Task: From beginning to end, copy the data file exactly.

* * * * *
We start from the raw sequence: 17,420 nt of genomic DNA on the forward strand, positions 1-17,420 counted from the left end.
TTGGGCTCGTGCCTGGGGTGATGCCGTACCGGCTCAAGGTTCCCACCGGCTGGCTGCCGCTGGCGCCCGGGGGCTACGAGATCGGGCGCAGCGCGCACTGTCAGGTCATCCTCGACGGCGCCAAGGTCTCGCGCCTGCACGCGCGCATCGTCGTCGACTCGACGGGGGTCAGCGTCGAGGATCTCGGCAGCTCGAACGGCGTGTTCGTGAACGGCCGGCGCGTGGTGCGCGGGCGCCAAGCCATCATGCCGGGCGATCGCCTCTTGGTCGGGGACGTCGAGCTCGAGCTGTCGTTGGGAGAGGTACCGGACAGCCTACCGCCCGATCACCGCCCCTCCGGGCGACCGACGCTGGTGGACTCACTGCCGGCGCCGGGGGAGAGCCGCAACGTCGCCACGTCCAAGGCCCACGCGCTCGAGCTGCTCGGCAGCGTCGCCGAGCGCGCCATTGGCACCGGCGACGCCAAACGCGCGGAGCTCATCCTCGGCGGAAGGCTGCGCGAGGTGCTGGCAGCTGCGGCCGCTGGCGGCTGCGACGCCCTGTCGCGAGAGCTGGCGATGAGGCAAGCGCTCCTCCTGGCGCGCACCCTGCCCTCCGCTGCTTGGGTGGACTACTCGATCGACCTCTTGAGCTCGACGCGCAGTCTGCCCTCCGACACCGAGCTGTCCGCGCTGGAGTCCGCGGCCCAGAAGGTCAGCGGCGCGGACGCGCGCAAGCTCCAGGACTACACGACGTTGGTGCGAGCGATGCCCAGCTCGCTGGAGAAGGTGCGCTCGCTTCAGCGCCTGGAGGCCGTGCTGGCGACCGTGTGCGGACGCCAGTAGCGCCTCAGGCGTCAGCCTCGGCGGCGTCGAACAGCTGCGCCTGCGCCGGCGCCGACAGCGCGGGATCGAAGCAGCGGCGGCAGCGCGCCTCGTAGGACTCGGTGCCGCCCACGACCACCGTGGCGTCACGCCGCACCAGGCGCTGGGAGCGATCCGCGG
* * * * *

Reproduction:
We start from the raw sequence: 17,420 nt of genomic DNA on the forward strand, positions 1-17,420 counted from the left end.
TTGGGCTCGTGCCTGGGGTGATGCCGTACCGGCTCAAGGTTCCCACCGGCTGGCTGCCGCTGGCGCCCGGGGGCTACGAGATCGGGCGCAGCGCGCACTGTCAGGTCATCCTCGACGGCGCCAAGGTCTCGCGCCTGCACGCGCGCATCGTCGTCGACTCGACGGGGGTCAGCGTCGAGGATCTCGGCAGCTCGAACGGCGTGTTCGTGAACGGCCGGCGCGTGGTGCGCGGGCGCCAAGCCATCATGCCGGGCGATCGCCTCTTGGTCGGGGACGTCGAGCTCGAGCTGTCGTTGGGAGAGGTACCGGACAGCCTACCGCCCGATCACCGCCCCTCCGGGCGACCGACGCTGGTGGACTCACTGCCGGCGCCGGGGGAGAGCCGCAACGTCGCCACGTCCAAGGCCCACGCGCTCGAGCTGCTCGGCAGCGTCGCCGAGCGCGCCATTGGCACCGGCGACGCCAAACGCGCGGAGCTCATCCTCGGCGGAAGGCTGCGCGAGGTGCTGGCAGCTGCGGCCGCTGGCGGCTGCGACGCCCTGTCGCGAGAGCTGGCGATGAGGCAAGCGCTCCTCCTGGCGCGCACCCTGCCCTCCGCTGCTTGGGTGGACTACTCGATCGACCTCTTGAGCTCGACGCGCAGTCTGCCCTCCGACACCGAGCTGTCCGCGCTGGAGTCCGCGGCCCAGAAGGTCAGCGGCGCGGACGCGCGCAAGCTCCAGGACTACACGACGTTGGTGCGAGCGATGCCCAGCTCGCTGGAGAAGGTGCGCTCGCTTCAGCGCCTGGAGGCCGTGCTGGCGACCGTGTGCGGACGCCAGTAGCGCCTCAGGCGTCAGCCTCGGCGGCGTCGAACAGCTGCGCCTGCGCCGGCGCCGACAGCGCGGGATCGAAGCAGCGGCGGCAGCGCGCCTCGTAGGACTCGGTGCCGCCCACGACCACCGTGGCGTCACGCCGCACCAGGCGCTGGGAGCGATCCGCGG